For example, foundations often want to allocate a substantial part of a cohort’s time together to learning how to write better grants. “But shouldn’t foundations make their requirements less cumbersome and more equitable?” cohort participants argue.

Or, as part of their participation in a cohort, grantees are required to adopt prepackaged evaluation metrics. “But,” they ask, “why do foundations presume that they know what we should be measuring?”

There are obvious complaints embedded in these questions. Of course, pervasive racial biases and inequities exist in philanthropic culture and practice.

An organization’s small budget is often cited by foundations as a ‘capacity issue’—a reason to invite an organization to participate in a capacity-building cohort, or even to reject a grant proposal altogether. It’s a vicious cycle.

Organizations led by and serving people of color struggle to secure philanthropic funding. For example, a 2020 report by the Ms. Foundation for Women found that the median size of grants made by foundations to organizations by and for women and girls of color wa, not even sufficient to pay the salary of a single staff member. “Such small grants,” the report notes, “make it difficult to hire and pay staff sufficiently or adequately support the use of multiple strategies while working on multiple issues.”

At the same time, an organization’s small budget is often cited by foundations as a “capacity issue”—a reason to invite an organization to participate in a capacity-building cohort, or even to reject a grant proposal altogether. It’s a vicious cycle that has contributed to a crisis of conscience at our firm.

A Better Framework for Building Capacity

As an intermediary hired by foundations to help their grantees, what responsibility does our firm bear for philanthropy’s inequities and harmful practices? How can the field do better and what practices can our firm adopt toward that end?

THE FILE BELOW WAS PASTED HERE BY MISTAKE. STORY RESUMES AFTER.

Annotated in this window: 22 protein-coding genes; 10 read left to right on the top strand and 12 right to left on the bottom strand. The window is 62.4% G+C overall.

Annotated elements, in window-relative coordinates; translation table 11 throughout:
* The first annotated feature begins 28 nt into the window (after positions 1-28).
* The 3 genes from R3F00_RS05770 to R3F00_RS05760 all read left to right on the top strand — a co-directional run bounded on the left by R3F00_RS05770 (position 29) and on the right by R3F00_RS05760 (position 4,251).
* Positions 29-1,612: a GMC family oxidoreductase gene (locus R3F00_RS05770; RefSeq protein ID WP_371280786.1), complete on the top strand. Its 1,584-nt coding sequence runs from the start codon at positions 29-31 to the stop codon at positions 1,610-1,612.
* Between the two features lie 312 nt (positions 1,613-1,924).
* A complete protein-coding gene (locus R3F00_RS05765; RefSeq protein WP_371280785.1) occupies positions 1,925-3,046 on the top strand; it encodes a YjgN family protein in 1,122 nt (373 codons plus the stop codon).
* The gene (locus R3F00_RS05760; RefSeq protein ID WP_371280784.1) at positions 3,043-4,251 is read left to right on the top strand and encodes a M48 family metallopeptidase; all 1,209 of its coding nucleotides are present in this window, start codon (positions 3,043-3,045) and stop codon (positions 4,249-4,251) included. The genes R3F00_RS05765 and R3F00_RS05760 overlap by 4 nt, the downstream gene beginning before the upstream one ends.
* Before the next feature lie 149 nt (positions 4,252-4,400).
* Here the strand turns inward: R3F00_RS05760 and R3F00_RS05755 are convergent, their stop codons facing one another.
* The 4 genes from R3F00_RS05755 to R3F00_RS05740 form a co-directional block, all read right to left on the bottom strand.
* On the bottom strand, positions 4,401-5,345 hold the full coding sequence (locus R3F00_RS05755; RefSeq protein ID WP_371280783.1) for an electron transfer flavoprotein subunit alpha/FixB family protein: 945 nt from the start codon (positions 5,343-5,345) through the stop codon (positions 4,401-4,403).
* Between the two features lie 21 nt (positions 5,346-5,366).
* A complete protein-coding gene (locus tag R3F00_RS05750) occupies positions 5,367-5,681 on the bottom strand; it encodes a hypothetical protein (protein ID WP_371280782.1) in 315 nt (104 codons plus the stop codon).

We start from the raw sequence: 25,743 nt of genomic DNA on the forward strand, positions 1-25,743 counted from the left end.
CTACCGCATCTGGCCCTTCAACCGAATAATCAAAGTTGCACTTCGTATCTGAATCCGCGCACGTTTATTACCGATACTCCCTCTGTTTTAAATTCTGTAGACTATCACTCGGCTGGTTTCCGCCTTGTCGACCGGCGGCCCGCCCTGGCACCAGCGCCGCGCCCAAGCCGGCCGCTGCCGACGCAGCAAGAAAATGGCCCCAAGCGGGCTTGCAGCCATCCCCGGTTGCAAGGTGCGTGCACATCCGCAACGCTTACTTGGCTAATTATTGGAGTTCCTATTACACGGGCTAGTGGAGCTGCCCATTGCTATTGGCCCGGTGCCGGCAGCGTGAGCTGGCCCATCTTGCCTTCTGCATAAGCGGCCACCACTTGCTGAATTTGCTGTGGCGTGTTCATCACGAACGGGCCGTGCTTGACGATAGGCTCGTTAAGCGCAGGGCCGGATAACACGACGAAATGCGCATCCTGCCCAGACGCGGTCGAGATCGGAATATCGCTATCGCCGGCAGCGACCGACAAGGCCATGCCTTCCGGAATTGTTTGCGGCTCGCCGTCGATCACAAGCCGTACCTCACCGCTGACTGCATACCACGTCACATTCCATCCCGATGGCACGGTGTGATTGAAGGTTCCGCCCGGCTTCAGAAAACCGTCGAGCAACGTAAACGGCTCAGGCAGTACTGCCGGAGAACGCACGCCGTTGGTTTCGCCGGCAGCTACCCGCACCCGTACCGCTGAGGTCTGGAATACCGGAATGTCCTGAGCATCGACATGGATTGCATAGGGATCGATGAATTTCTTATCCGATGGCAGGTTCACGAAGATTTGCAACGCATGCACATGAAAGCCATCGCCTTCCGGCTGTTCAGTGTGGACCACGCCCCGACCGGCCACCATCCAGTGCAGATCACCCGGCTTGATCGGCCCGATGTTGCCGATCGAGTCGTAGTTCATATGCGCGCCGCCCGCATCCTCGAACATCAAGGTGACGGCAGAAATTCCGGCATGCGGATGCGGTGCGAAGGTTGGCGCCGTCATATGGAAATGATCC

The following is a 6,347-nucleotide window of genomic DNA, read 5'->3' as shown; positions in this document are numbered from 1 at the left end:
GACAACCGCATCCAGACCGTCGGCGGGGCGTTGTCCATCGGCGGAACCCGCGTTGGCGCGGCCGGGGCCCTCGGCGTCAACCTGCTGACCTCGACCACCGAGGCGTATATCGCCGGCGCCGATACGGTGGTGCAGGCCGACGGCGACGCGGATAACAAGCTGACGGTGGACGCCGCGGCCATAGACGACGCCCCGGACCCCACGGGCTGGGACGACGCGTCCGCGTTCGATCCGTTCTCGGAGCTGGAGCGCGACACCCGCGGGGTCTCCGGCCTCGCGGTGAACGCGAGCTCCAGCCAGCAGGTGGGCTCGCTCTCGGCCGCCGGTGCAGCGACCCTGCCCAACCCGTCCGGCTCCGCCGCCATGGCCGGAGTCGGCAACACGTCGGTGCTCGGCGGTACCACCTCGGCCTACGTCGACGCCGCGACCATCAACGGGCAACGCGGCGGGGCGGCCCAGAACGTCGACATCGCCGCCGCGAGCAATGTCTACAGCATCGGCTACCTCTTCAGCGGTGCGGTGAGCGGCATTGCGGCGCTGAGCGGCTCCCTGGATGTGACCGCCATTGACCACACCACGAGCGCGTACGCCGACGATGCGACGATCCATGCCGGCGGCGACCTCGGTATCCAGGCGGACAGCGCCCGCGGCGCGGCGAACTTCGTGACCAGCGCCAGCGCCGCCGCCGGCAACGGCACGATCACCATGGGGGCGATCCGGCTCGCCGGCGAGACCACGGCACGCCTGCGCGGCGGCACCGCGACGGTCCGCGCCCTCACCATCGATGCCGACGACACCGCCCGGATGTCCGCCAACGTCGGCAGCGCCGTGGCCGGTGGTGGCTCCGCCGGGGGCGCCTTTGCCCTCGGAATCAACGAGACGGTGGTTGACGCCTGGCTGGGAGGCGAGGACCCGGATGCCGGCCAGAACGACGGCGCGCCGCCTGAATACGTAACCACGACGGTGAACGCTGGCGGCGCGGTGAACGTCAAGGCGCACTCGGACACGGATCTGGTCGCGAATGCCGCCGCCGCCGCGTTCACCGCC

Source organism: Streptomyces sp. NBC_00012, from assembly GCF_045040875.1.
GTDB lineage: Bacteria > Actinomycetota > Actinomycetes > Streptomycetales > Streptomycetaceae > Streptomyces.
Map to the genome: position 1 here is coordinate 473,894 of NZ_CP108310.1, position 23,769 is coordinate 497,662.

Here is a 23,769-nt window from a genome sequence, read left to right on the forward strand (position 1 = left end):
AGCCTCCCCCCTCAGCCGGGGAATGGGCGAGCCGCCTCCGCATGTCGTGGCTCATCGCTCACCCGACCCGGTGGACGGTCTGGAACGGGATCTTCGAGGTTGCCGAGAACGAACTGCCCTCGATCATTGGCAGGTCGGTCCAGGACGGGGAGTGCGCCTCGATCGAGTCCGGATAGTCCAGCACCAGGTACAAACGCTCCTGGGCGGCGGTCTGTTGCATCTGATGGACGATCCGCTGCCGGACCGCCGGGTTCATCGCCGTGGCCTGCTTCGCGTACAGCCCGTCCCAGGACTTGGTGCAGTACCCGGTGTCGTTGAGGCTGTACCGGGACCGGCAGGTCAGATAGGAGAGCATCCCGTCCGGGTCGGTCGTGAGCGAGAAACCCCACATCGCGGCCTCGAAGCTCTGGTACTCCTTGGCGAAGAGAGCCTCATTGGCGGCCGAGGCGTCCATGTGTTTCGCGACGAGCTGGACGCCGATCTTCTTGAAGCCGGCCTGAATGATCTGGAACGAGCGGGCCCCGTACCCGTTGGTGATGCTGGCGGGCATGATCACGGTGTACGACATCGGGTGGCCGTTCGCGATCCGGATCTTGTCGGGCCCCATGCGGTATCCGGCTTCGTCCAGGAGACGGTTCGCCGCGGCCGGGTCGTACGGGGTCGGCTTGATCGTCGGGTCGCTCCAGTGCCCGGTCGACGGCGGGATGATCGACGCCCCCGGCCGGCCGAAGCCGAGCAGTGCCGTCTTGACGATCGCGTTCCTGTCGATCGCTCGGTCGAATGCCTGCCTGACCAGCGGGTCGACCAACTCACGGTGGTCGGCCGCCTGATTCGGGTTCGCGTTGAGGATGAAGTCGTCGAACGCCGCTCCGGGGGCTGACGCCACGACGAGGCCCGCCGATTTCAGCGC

Here are some practices we’ve committed to, which we believe can help foundations and other intermediaries to identify policies and behaviors that hinder their grantees’ important work, and change how they approach capacity building:

  1. Engage in a deep, long-term, and transparent process to reckon with organizational culture (or norms, habits, and underlying beliefs) and to advance intersectional equity and justice in everything the organization does.
  2. Continually ask grantees what they need today. Needs change and evolve as the world changes. If we have our finger on the pulse of what grantees/cohort participants need, we’ll be able to shift our own strategies and offerings to be better partners.
  3. Build authentic relationships with grantees so that they’ll tell us the truth about what they need. This requires assuming consultants like us do not have all the answers, asking for feedback, and receiving it humbly.
  4. Rethink how we define capacity. What about investments in healing practices? What about somatic work? What about creating space for joy and rest?

Will these practices go far enough? Perhaps not. Perhaps it is time to retire capacity-building as a framework and tool. We’re open to that possibility, even if it means losing an income stream.

We’re embracing our crisis of conscience as an opportunity for deeper listening and learning. As Audre Lorde articulated in a less cited but equally profound essay: “Through examining the combination of our triumphs and errors, we can examine the dangers of an incomplete vision. Not to condemn that vision but to alter it, construct templates for possible futures.”